Sunbathing: a way to intensify immunity
As the skin is the largest organ of the human body. Almost all of the microbes, bacteria, viruses and other infectious micro-organisms get an entry in the human body through the skin. Human skin is composed of multi-components, forming three layers. Basically, there are three main layers found in skin, hypodermis; the innermost, dermis; the middle layer and epidermis; the outermost skin layer. Epidermis makes our body water resistant and keeps our skin in the proper tone. When our body skin is exposed to sunlight, a natural mechanism happens which results in vitamin D production, provides energy to the human body. In recently conducted research, it has been revealed that how this energy intensifies human immune system. The new research suggests how the skin, stays active in the nesting of various microbes in the skin. Sunlight activates the vitamin D production, resulting with healthier living, but recent research makes us surprised by breaking another powerful benefit of getting some sunbath. Georgetown University Medical Center researchers have discovered that when the human body is exposed to sunlight, Vitamin D production is activated and this produced vitamin D energizes T cells that play a key role in human immunity. In their scientific report, they said that we know sunlight provides vitamin D, which has an impact on immunity. But what they found is a completely separate role of sunlight on immunity, said Gerard Ahern, Ph.D., associate professor in the Georgetown’s Department of Pharmacology and Physiology. They focused on low blue light intensity in the sunlight that improves the T cells movement. T cells, whether they are helper or killer, they need to move for their specific functioning, which is to reach the site of an infection. This study shows that sunlight directly activates immune cells by increasing their movement. Ahern also said that while vitamin D production requires UV light, which may cause skin cancer or melanoma. But blue light from the sun is safer for human skin. The skin has a large share of T cells in humans; these are about twice the number circulating in the blood. T cells are some sort of white blood cells which identify and destroy foreign invaders. The researchers isolated T cells from mouse and human blood then exposed them to sun’s rays. They identified the molecular pathway activated by light. The researchers found that when these T cells exposed to low levels of blue light (<300 mJ cm−2). T cells became faster. This activity was due to the synthesis of hydrogen peroxide which is released by white blood cells. T cells release hydrogen peroxide when they sense an infection to kill invaded microbes and to call T and other immune cells to build an immune response. Ahern said there is much more research is to do, for understanding the impact of this research. He suggested that if cell activation by blue light has only beneficial responses, it gives the sense to treat patients by blue light therapy for boosting up their immunity.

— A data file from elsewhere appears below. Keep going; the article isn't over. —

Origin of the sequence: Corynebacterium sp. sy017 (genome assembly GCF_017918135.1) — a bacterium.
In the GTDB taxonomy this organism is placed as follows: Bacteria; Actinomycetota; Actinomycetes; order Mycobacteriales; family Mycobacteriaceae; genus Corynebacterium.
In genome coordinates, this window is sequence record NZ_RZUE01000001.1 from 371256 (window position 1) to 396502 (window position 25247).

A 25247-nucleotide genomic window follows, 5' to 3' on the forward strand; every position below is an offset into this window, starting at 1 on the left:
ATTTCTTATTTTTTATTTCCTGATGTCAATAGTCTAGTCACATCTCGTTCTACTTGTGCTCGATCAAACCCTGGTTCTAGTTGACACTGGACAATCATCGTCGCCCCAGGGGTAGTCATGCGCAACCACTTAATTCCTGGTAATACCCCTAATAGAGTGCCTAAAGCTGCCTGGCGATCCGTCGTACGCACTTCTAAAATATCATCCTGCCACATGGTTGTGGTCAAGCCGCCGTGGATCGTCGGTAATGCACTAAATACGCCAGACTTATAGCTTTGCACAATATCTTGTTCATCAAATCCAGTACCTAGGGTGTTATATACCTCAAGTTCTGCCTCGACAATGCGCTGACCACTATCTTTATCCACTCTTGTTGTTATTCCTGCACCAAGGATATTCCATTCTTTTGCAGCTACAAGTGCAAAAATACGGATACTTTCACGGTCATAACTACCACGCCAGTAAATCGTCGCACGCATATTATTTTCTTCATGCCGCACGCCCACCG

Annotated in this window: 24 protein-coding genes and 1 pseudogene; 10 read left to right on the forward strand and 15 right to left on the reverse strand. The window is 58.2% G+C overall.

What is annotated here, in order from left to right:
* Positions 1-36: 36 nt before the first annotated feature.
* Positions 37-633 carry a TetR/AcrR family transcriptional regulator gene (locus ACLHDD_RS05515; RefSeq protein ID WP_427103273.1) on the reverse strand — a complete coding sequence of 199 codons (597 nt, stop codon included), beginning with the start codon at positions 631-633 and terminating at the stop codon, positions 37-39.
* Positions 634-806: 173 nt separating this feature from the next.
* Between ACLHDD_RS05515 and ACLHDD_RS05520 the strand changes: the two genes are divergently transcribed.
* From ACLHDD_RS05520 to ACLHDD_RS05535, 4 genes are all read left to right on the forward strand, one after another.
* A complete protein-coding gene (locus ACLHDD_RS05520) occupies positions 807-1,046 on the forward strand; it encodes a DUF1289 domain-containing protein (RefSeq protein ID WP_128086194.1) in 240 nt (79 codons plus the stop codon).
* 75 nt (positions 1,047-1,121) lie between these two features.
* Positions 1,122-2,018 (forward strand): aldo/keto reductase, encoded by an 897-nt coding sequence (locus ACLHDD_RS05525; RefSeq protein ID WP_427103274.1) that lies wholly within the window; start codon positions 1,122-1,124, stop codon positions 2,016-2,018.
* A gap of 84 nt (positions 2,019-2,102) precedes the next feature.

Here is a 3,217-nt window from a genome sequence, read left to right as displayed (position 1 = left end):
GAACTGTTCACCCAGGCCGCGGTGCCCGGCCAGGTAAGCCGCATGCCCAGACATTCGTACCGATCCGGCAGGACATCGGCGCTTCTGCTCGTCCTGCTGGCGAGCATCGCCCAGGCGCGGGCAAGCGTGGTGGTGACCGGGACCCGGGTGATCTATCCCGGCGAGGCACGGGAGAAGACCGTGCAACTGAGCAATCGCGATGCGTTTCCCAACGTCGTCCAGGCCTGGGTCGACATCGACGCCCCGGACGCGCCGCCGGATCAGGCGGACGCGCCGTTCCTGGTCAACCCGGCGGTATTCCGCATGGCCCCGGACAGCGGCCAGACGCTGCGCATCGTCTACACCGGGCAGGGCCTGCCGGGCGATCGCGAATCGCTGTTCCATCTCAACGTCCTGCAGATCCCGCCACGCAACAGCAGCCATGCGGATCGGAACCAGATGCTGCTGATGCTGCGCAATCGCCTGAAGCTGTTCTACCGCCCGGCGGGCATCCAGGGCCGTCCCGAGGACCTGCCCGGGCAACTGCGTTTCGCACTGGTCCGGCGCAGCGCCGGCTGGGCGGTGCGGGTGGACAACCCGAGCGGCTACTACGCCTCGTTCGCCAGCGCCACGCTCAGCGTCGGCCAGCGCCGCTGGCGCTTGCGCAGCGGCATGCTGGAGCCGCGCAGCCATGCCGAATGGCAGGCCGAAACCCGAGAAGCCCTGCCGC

Author: Asad Riaz-Center of Agricultural Biochemistry and Biotechnology University of Agriculture, Faisalabad
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